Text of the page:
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Exclusive interview: Chairman Derek Wanless on the last days of NACETT


NACETT staff At the end of next month comes the end of an era, as the National Advisory Council for Education and Training Targets (NACETT) closes its doors for good. Arrangements to wind up the work being done are already well in hand - the final Council meeting was held in January, contracts have been wound up for the end of February and the website and website e-mail address will officially close on Wednesday. So ends eight years of work by the Council, which was set up in the wake of a CBI report outlining proposals for national targets for education and training in 1989. The report, 'Towards a Skills Revolution', laid down the gauntlet by stating that 'a quantum leap' was needed in Britain's education and training performance to increase its competitiveness in the world economy. The CBI backed this up with the publication of a set of 'World Class Targets' for education and training in 1991, which the government endorsed as national skills targets. Having given responsibility for overseeing and championing the standards to the National Training Task Force, the government established NACETT to undertake this role in 1993, one of NACETT's first tasks being to look at the targets published by the CBI and undertake a consultation and review.

Following the Government's decision to take ownership of the Learning Targets announced in 1998, a new role was defined for NACETT which has involved a greater emphasis on working with the government on lifelong learning and workforce development, particularly amongst SMEs. The publication of the Learning and Skills Bill in December 1999 sounded the death knell for NACETT, with its responsibilities being transferred to the new Learning and Skills Council as of April 2001.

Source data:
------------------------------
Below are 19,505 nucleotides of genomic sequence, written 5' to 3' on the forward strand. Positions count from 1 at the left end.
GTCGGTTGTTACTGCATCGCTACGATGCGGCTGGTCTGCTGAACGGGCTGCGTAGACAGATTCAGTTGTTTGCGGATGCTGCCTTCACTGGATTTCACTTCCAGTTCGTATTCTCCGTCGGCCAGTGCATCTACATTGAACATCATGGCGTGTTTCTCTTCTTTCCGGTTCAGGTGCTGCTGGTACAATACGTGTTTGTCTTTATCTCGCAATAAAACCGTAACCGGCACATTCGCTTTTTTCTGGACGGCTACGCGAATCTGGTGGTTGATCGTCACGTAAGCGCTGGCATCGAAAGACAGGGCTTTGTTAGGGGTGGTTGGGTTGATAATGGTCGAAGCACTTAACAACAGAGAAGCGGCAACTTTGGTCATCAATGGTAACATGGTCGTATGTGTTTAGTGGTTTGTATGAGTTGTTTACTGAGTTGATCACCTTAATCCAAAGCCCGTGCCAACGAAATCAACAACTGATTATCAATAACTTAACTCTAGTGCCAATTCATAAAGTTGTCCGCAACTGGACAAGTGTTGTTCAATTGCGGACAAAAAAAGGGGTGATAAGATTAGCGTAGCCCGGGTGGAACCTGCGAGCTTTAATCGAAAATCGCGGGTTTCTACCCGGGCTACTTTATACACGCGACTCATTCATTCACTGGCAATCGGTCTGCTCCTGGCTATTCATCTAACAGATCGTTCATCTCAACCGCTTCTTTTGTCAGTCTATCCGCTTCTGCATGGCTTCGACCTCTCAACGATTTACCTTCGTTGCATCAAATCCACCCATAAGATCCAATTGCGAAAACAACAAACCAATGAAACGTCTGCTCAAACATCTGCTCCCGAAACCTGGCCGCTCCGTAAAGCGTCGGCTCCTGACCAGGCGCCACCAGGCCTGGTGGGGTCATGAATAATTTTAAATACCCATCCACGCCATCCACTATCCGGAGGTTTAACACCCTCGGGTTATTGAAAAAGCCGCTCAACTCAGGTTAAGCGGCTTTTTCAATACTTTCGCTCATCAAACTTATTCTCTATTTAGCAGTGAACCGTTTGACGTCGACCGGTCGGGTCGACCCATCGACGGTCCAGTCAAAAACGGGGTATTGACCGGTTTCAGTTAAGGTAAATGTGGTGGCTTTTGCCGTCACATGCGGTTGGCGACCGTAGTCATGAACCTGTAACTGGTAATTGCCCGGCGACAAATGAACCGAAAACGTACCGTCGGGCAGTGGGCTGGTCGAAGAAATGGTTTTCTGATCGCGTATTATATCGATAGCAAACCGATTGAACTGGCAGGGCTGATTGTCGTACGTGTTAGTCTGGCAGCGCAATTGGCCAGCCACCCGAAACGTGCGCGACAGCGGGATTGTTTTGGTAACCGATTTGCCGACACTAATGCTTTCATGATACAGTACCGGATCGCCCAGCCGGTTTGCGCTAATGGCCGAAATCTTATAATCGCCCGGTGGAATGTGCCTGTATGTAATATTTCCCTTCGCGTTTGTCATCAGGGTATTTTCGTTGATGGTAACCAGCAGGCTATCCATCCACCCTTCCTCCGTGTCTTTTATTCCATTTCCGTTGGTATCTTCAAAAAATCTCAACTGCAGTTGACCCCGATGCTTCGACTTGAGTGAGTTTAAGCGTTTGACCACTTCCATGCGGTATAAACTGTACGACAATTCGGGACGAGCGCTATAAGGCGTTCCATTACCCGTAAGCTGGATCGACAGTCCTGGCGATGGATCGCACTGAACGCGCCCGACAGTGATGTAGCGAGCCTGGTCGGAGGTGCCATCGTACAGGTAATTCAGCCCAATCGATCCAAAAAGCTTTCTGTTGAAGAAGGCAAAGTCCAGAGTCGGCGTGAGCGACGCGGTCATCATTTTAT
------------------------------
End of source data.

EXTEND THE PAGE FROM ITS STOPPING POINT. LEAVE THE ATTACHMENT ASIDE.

With the handover to the incoming Council nearly complete, TrainingZONE took the opportunity to talk to NACETT's Chairman, Derek Wanless, about NACETT's achievements, legacy and hopes for the future.

TrainingZONE: Was it always the intention that NACETT would have a fixed lifespan?

Derek Wanless: No, it was part of the rearrangement when the Learning and Skills Council (LSC) was announced - part of structural change.

TrainingZONE: What do you think are NACETT's key achievements?

Derek Wanless: The main thing is that NACETT established the idea of targets right through education and training - it took a comprehensive view right across the board.

TrainingZONE: What's the key legacy NACETT will leave behind?

Derek Wanless: Firstly, that it established the principles of targets and secondly that the government took ownership of them. NACETT is also able to hand over to the LSC the consultation process it developed, involving employers.

TrainingZONE: What's next for NACETT staff?

Derek Wanless: Some of them are going to the LSC, some are moving elsewhere and one or two are retiring.

TrainingZONE: Is the transfer of responsibilities to the Learning and Skills Council going smoothly?

Derek Wanless: Yes - although obviously it's only one part of what they're taking on.

TrainingZONE: The NACETT report <a href="
">published in November was fairly critical of the training and development of those in the UK that don't go to University - would you say there's still plenty of work to be done in raising levels of achievement?

Derek Wanless: Yes. The key achievement so far has been to raise performance in primary schools, but it takes a long time for this to work through to adults. A lot of people can be let down when at school - what's more difficult for the LSC is tackling adult skills, and this is where employers can help.

TrainingZONE: What were the key findings of your last report, The Learning Society and the Knowledge Economy?

Derek Wanless: It contains NACETT's key recommendations for the future for England, looking at closing the gap with international competitors. The report can be ordered direct from NACETT by telephoning 0114 259 7887.

To find out more about the National Targets, go to

NACETT staff In October last year, TrainingZONE offered members the chance to get their hands on a free copy of 'Learning Pays', a video put together by NACETT to promote the economic benefits of learning to adult learners. We'd like to think this contributed in some small part to the video winning a Silver Award at the prestigious New York International Film and Video Festival recently. If you'd like a copy, NACETT are still taking orders for the free video until the end of March - send a fax to 0114 259 7580 to receive one.


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